Gratitude Reframed


The moment November hits, social media becomes abuzz with gratitude…. “30 days of gratitude” or “tell 10 people a day something that you are grateful for them.” They have become the norm. This trend continues through Thanksgiving and into the new year.

Now, there is nothing inherently wrong with this. In fact, I am one of the first people who agree this is important for us because taking time to slow down and think about others pulls out gratitude.


Gratitude’s Grounding

Here is where we make the shift from this being about general gratitude feelings into next-level thinking and being. Since gratitude is in the air (can you feel it?) it is ready to be breathed in. Typically, we think, act, talk, or teach others about creating a gratitude lifestyle. I say yes to this. Let’s create a lifestyle of gratitude because gratefulness grounds us.

Maintaining a lifestyle of gratitude establishes mental tenacity. Being grateful when things are not quite going the way they ‘should’ allow us to navigate challenges easier. The grass is not necessarily greener over there. It is greener where we water and fertilize. When we take the time to fertilize our own yard, we can see how beautiful it is. This is what a gratitude lifestyle does.


Where Do We Go?

Now, while this is good, needed, essential, and worthwhile, there is another angle I submit we look at. he angles that many people take on while attempting to create a gratitude lifestyle. That angle insinuates what looks like a healthy lifestyle, but really, the grass is dying.


What We Concentrate On Makes All The Difference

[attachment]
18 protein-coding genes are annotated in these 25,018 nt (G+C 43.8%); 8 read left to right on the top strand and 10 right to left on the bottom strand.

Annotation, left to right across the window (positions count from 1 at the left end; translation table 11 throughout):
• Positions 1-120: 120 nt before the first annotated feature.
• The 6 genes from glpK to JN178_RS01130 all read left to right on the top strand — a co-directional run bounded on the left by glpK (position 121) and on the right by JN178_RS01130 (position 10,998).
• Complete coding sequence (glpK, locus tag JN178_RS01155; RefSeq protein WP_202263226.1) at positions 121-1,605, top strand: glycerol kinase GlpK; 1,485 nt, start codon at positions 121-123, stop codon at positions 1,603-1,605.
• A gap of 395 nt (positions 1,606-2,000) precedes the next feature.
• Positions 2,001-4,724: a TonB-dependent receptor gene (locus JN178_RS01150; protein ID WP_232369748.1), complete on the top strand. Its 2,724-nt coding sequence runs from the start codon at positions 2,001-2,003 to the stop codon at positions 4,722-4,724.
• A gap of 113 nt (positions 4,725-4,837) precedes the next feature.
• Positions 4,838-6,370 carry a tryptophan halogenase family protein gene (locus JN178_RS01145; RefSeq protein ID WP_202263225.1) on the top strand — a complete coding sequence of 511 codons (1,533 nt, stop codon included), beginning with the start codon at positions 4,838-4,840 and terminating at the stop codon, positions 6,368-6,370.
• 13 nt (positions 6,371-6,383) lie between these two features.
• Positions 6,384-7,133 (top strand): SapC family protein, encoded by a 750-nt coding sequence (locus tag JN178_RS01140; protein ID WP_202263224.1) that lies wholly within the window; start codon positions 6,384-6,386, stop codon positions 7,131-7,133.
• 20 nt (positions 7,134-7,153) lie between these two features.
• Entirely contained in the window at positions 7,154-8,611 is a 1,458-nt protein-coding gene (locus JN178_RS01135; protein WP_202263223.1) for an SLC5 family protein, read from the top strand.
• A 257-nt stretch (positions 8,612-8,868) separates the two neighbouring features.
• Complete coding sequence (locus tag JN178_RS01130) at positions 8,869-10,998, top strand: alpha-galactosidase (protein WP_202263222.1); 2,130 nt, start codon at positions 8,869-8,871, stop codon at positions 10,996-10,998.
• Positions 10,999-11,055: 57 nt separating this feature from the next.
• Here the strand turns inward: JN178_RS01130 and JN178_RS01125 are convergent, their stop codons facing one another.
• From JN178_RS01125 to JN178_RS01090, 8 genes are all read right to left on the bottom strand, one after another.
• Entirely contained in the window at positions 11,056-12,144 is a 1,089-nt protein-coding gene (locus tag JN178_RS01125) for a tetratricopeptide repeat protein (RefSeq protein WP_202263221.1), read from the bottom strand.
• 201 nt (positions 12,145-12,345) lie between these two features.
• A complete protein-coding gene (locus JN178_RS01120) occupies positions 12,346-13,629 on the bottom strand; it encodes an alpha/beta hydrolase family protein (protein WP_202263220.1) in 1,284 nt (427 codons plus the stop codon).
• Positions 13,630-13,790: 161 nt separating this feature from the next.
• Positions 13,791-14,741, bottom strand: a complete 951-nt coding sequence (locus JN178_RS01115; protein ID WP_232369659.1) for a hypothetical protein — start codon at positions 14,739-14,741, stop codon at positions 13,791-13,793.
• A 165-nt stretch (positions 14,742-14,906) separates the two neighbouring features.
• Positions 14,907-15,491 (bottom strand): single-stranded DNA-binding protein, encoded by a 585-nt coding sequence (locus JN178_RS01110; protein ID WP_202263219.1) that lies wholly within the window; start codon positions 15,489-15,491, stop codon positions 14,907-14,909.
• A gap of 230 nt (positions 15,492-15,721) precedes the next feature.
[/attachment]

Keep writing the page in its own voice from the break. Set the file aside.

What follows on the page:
I’m going to ask a hard question that needs to be asked… Do you (we/I) talk about gratitude as a lifestyle or the effects of gratitude on ourselves? Ouch, right? Time to make that switch.

What we concentrate on makes all the difference. Concentrating on the effects of gratitude, we can see how it makes us feel. We begin to see others as being ‘down and out.’ Perhaps living in poverty or ‘those poor colleagues that have a scarcity mindset’ because somehow, we live on a different (read better) level than them. So, while we may be serving others, our internal, subconscious mindset is that I am better off than they are. We think I ‘get to’ help someone.


Surface To Surface

From the surface, this doesn’t appear to be a big deal. In fact, you reading this right now may think to yourself, this is way off. If that is you, then I implore you to read on. Looking at the surface, yes, we may be in a better position financially, mentally, and physically than another person we are helping out and therefore they are humbly grateful for our gratitude towards someone with a need we can fill.

The challenge is, are we doing something for someone else (who has a need) so we can look or feel better? In other words, is the effect of our gratitude on ourselves the primary motivator for helping others?

When I think of someone like Keanu Reeves, who takes pay cuts to allow for other actors who won’t so that a movie can be made versus the celebrity who can’t wait to tell you who they helped and how much they give.


Where Do You Stand?

When we operate from a lifestyle of gratitude, where it becomes a part of what we do and who we are that others talk about it rather than ourselves, we are truly operating in gratitude. I think of the person who walks in from the store and announces, ‘Family, I just bought $500 worth of fresh organically grown produce that will better our lives.” Does a normal person do this? No, they come to the house with the groceries and put them away, yet the people around them know what they brought in.

Gratitude works the same way. Living a lifestyle of gratitude versus living for the effects of a gratitude lifestyle will change your world. It has changed mine.



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